Christianity in Ireland had developed in a land never conquered by the Roman Empire, a country entirely without the towns that provided bases for bishops elsewhere. In response, Irish Christianity established itself around monasteries, with bishops often also acting as abbots. Aidan himself was both abbot and bishop, but he arrived in Northumbria with a significant disadvantage: he didn’t speak the language. While he learned it, Oswald acted as his interpreter. One imagines that, having the king act as translator, must have aided Aidan’s initial missionary effort considerably.
But an early Medieval king was peripatetic, travelling with his court to royal estates throughout his kingdom, doling out justice and consuming the food renders that were the chief forms of taxation. With Oswald so often away, it was down to Aidan to spread the new word.
He did this through a mixture of stringent self-discipline and humility, coupled with open-handed generosity. As a member of the nobility, Aidan was entitled to ride a horse – indeed, having a horse would have made his job much easier, enabling him to ride between the widely-scattered settlements of Northumbria. But, when he was given a fine and expensive horse by the king, he promptly gave it away to the first poor man he passed. When remonstrated with, Aidan pointed out that any son of Adam, however poor, was worth more than any son of a mare, no matter how valuable.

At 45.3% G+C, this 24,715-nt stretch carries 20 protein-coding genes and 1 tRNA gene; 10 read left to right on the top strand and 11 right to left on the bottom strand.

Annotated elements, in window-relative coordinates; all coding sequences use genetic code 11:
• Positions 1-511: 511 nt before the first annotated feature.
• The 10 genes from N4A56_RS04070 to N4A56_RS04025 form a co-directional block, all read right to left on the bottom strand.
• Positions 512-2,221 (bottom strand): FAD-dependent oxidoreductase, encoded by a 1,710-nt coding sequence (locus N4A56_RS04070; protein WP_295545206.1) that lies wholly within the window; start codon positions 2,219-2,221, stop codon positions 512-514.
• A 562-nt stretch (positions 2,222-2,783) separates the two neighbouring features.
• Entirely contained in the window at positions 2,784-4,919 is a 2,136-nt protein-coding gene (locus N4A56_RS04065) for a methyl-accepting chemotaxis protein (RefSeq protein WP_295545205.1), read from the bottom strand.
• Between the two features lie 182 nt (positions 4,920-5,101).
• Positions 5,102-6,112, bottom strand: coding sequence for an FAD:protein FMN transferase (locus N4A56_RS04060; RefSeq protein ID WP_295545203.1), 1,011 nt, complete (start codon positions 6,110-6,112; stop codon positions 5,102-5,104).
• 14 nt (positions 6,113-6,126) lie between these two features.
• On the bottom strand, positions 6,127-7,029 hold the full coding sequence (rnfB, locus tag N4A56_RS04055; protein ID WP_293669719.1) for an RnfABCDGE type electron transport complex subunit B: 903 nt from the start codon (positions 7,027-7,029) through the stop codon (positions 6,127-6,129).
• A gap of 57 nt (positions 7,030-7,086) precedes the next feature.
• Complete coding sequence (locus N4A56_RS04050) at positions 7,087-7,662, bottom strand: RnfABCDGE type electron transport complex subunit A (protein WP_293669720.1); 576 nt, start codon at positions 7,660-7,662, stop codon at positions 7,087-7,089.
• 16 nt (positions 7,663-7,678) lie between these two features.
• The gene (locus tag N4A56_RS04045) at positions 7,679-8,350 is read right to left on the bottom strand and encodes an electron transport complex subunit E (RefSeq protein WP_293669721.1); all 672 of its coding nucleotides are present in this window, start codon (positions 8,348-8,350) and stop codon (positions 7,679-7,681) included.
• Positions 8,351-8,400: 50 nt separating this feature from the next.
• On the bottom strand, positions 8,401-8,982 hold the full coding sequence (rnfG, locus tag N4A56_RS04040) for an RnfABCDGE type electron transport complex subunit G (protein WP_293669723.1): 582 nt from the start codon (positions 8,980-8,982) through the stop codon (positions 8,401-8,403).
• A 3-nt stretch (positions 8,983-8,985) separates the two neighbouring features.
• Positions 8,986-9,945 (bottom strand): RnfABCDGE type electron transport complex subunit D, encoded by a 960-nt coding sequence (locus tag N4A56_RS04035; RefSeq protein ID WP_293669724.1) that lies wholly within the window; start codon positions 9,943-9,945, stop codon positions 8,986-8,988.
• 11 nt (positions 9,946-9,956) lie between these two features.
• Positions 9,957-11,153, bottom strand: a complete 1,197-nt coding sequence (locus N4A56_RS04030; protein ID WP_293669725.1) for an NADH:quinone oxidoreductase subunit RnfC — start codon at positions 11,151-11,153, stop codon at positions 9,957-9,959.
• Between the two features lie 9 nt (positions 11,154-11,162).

The self-discipline was evident in the monastery Aidan built on Lindisfarne. Surrounded by a ditch and bank, Aidan’s monastery constituted only those buildings strictly necessary for the daily round of prayer and labour that was the great work of monks. There was a church, made of wood and thatched, a cemetery, the most basic accommodation for the monks, and the workshops and sheds necessary for the other great work of early Medieval monasteries: book production. That was it. Even royal guests had to rough it.